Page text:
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Mental Illness: Let's get rid of this pointless stigma


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With one in six British adults experiencing mental illness in their lifetime, isn't it about time we got rid of the stigma that surrounds it?

There is no shortage of statistics such as this when it comes to mental illness; the Office for National Statistics along with charities such as Mind and The Samaritans have spreadsheet upon spreadsheet of information available at your fingertips if numbercrunching is what gets you going.

In reality however, simply looking at a set of numbers, facts and figures can in no way, shape or form give you even a pixels worth of the picture.

I'll give you some of those juicy stats to start with, however. There is a worryingly high figure in the UK that one in four British adults will experience at least one diagnosable mental illness in the space of a year, but this figure does not contribute to the astonishing 450 million people worldwide who suffer with a diagnosed mental illness. There is also something of a gender gap when it comes to mental illness, with 60% of people suffering OCD being women. Men in the UK are however  three times as likely to die of suicide than women, with suicide being the largest cause of death in men under 35 years old.

Let that sink in for a moment. Suicide, is the biggest cause of death in men under 35 years old: not cancer, not coronary heart disease, not diabetes, but suicide. Yet there is a stigma in society that says mental illness is a sign of weakness, something to be ashamed of and something which we shouldn't talk about. I want to share my own experience with you and assure you that that is a load of crap.

At the age of 17 I saw a drastic decline in my own mental health; I had very little appetite, I became an insomniac, I found no enjoyment in my regular activities and more importantly I found that I completely undermined my own self-worth.

This resulted, at the age of 18, in me seriously contemplating taking my own life.

Fortunately I made it through that particular bad episode, but I am far from being alone in that experience. Statistics show that 20% of under 18s suffer at least one mental illness in the space of a year and the number of young people being admitted to hospital for self-harm has increased by 65% in the last decade.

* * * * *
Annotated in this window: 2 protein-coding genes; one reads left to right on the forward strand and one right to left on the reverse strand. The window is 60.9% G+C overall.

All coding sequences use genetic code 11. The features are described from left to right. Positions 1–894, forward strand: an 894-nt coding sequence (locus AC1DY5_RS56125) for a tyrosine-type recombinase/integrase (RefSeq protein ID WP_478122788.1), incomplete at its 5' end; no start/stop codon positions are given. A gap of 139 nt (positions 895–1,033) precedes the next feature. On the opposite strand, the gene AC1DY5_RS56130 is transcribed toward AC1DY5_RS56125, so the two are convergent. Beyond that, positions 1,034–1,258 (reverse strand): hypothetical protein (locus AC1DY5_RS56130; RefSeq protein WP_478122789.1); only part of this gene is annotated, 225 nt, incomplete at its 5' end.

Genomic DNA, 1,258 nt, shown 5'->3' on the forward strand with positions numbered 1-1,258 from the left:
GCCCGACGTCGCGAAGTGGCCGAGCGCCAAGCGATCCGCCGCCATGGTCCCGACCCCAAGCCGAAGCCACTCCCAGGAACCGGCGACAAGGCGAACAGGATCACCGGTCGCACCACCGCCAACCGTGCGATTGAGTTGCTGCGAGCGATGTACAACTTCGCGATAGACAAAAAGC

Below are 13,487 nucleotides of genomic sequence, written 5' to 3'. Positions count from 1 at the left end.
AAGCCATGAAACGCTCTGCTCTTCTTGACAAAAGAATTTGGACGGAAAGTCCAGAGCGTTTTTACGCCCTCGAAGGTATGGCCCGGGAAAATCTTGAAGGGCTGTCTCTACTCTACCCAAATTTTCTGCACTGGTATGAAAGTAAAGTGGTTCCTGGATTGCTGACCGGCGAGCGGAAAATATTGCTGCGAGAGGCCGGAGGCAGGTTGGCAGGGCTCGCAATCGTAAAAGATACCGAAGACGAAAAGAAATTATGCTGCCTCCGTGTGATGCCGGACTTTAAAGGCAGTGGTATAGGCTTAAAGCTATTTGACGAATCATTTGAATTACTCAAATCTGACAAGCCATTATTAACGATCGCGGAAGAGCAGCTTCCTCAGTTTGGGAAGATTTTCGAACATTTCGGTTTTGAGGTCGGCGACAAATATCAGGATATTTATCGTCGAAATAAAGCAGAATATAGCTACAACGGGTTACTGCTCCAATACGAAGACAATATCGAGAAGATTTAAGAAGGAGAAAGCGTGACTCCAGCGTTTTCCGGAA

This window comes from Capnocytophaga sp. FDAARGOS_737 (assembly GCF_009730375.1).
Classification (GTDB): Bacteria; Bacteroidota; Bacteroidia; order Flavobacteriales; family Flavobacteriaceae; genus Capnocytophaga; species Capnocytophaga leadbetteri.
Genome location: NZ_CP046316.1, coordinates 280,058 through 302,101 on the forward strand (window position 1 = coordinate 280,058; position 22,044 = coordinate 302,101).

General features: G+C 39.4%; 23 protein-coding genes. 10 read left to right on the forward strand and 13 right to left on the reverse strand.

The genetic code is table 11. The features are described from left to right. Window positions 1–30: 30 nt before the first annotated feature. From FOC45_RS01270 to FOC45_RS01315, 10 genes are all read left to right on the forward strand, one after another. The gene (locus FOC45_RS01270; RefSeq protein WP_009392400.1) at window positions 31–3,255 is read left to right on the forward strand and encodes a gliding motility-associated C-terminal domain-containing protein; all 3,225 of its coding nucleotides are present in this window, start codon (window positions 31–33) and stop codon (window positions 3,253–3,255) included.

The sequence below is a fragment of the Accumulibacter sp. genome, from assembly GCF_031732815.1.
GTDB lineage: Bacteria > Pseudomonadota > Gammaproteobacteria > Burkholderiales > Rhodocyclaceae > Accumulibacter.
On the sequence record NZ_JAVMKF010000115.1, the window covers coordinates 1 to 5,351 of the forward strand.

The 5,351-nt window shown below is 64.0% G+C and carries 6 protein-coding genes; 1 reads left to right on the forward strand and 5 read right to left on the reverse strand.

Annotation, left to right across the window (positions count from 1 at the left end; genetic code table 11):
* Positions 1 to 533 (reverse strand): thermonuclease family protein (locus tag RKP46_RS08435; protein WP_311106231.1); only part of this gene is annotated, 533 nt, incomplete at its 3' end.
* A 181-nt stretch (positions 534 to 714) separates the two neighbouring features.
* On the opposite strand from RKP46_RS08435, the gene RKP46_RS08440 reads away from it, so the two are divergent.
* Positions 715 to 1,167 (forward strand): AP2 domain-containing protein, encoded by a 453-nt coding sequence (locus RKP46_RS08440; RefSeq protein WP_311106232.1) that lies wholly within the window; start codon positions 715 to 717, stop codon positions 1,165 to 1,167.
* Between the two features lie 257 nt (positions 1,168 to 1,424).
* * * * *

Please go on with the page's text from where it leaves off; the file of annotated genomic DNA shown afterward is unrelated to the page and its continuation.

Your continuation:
I, like so many others, continued on my own, suffering with depression and suicidal thoughts for three years before I eventually built up the courage to seek medical help. Now armed with prescription meds and the support of my family, I'm able to tackle my mental illness head on.

But it should never have taken me so long to get help, it shouldn't take anybody that long to get help. If a woman found a lump in her breast would she be ashamed to go and see a doctor? My guess is no. If you started coughing up blood would you hide it from family and friends because you were worried they'd tell you to get over it? I'm going to say no again.

Why then do we allow such a stigma to be attached to mental illness? My answer is that for too long we have allowed societal expectations to dominate our reality. Emotional experiences are undervalued and those suffering with mental illness are seen as weak and cowardly. This stigma is particularly damaging to young men such as myself to whom society says "man up and get over it, it's not manly to cry!".

Organisations like Time to Change and Mind have worked tirellesly over the years to try and change the perceptions of mental health, but we as a society have a long way to go. If you're reading this and you're worried about your mental health then I emplore you to talk to a professional, talk to your friends, talk to anyone you think will listen. I promise you that arming yourself with the information and support you need will be a breath of fresh air when you feel like you're drowning. To the people out there who doubt the validty of depression and other mental illnesses, I would not wish my experience on my worst enemy, instead I would suggest educating yourselves in the stories of those who have suffered with long term mental illness.

Compassion is a beautiful thing.

If you've been affected by anything discussed in this article or want to talk about your own mental health then contact The Samaritans on 116 123. They're open 24/7, the line is free to call and they're here to help.

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